Friday, November 30, 2012

December Displays

I wasn't lying about trying to post a couple times a month, and with this post, I will have written twice in November!

Here's what we've got on display for December. I love showing off displays because they're an easy way to highlight different aspects of your collection and they take little effort to do. We have a nice trio of display cubes at the entrance to our teen area. It's eye-catching.

Since the end of the world is coming on the 21st, I thought first of throwing together a display of post-apocalyptic titles. Note: not dystopia. The signage in the back just says "December 21 is the end of the world. Are you ready?"

Then in the middle cube, my coworker and I decided to try a staff picks. Since a lot of our staff reads YA, she sent out an email to everyone, collected their results, and sent them my way. Can I just say I know I work in the right place when someone who wasn't me picked Herbach's Stupid Fast as a favorite?

Here's the front of that display:

And here's what I did for the back of it (we had a ton of input which was fabulous):

My coworker did this display in November and I really like it, so I decided I had to snap a photo and include it. Because this kind of display is too easy not to do, honestly.

I don't know if the sign is readable, but it says "I read a book and remember the cover was blue."

I think display creation is one of my favorite things as a librarian. It's creative, and it allows you to really sell up books that might otherwise not get sold easily being spine-out only.

Friday, November 16, 2012

Easy passive programming for teens

I've not forgotten about this blog! I'm making it a goal to try to blog a couple times a month here with either programming ideas or something related to librarianship as a career. What better way to stick to that one that offer up one of my coworker's brilliantly simple and well-received passive programs!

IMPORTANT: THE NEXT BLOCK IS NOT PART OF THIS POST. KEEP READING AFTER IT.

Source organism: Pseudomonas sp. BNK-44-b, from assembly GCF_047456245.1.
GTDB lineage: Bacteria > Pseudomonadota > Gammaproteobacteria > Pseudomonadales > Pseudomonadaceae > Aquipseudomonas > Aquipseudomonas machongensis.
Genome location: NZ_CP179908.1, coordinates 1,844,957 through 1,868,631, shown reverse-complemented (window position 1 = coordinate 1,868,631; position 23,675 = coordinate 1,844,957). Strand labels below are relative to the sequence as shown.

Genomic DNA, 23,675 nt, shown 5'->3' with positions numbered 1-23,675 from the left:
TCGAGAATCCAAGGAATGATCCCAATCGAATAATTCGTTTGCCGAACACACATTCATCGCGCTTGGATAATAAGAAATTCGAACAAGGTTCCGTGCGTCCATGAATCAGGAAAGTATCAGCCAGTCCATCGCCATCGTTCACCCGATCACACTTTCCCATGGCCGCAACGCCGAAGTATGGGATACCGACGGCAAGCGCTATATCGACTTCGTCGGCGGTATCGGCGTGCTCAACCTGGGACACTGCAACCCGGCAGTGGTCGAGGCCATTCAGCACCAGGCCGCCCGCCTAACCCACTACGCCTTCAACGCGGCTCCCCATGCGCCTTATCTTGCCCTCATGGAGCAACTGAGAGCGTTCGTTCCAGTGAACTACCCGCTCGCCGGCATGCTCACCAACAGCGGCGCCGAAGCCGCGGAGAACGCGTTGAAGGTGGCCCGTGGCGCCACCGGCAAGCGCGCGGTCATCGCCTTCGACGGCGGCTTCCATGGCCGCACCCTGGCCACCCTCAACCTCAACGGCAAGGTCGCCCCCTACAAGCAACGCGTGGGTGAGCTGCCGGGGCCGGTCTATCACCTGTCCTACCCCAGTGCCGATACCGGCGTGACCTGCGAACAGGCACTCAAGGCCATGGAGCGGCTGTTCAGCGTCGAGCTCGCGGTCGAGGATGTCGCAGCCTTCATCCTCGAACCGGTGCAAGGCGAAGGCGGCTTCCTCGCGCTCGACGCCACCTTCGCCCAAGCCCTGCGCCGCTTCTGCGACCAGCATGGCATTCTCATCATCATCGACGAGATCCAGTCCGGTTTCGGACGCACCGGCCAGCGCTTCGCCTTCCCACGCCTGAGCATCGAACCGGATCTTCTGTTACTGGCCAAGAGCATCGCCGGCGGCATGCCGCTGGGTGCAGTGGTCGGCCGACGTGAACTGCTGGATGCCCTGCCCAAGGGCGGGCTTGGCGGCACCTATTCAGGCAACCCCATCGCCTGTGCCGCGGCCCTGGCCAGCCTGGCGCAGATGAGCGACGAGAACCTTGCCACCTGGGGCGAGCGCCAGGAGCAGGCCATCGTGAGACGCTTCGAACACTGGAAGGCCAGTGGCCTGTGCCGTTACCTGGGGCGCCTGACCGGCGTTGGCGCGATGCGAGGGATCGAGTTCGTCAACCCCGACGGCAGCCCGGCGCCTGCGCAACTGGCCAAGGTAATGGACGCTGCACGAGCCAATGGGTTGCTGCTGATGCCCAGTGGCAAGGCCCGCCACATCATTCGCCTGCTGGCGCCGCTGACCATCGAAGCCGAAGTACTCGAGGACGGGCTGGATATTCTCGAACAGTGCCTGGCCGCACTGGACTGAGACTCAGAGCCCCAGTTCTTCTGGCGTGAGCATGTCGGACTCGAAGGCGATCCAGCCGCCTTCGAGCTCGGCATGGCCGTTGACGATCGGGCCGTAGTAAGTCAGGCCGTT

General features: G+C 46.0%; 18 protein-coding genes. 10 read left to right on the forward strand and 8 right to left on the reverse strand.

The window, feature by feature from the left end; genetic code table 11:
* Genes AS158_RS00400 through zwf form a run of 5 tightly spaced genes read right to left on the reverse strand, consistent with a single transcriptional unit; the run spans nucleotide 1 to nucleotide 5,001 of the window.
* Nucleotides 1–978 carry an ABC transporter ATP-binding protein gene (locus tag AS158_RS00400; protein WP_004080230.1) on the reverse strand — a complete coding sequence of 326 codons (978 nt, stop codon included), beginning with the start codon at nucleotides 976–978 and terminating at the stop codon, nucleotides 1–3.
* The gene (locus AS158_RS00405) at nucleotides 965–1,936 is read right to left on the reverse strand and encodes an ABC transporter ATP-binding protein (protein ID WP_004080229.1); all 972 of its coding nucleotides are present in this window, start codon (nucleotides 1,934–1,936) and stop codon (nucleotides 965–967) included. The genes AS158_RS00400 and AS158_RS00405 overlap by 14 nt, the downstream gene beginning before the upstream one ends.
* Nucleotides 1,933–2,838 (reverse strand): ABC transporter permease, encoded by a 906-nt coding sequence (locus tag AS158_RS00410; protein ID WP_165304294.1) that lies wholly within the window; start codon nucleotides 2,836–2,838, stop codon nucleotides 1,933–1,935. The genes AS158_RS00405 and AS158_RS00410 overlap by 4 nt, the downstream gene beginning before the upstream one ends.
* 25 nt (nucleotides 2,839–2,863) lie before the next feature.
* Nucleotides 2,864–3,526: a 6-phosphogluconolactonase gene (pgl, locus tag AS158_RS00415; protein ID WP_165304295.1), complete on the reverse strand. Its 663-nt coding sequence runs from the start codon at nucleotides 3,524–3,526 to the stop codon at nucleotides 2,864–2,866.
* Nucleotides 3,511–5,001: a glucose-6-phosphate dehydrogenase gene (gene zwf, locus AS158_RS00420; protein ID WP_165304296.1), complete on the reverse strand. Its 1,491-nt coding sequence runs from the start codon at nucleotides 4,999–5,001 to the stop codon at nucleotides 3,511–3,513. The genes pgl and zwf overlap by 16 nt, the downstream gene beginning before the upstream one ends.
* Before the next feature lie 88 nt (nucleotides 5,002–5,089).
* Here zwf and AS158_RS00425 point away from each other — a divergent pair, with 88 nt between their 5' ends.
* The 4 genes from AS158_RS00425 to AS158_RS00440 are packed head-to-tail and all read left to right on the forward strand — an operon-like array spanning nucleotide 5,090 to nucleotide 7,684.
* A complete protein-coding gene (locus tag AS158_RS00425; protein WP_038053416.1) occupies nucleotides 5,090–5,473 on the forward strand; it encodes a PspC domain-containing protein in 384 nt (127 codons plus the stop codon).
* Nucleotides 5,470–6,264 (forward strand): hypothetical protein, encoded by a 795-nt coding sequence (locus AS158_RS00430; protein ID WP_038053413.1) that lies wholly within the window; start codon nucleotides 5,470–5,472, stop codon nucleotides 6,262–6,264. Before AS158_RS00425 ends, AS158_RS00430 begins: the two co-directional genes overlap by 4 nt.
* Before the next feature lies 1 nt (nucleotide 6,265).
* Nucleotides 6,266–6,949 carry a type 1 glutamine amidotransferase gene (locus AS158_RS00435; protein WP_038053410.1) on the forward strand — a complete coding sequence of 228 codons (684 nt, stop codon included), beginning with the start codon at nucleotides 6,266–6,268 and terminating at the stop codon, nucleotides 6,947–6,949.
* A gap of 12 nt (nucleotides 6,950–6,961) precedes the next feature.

With the election going on this month, we wanted to let the teens have a chance to practice democracy in the library. We talked about options for what the teens could vote on, and since we still have a wildly popular anime and manga collection, why not let the teens vote on what new series to add to the collection? 

The program involved creating a ballot of potential anime and manga titles (with a blank spot for a write-in candidate) and the teens filled it out, then stuffed it in the box. It ran for one week -- election week -- and the response was pretty darn good. Of course, the winners for both would be what's added to the collection.

So what was on the ballot? For the anime side, there was Code Geass: Lelouch of the Rebellion, Durarara!!, Natsume's Book of Friends, and Shakugan No Shana and for the manga side, there was A Devil and Her Love Song, Durarara!!, Earl and the Fairy, and GA: Geijutsuka Art Design Class.

We're lucky to have a really nice display cube right at the entrance of the teen area, so it's easy to catch attention there. 

Aside from this being a very easy to develop teen program and one that runs itself, this kind of voting program really lets teens have a voice in their library. How empowering is it for them to know they got to help choose what materials are in their own collection? Plus, it helps you as a librarian figure out what is and is not popular (which is particularly helpful when neither you nor your coworker find manga/anime your strongest area).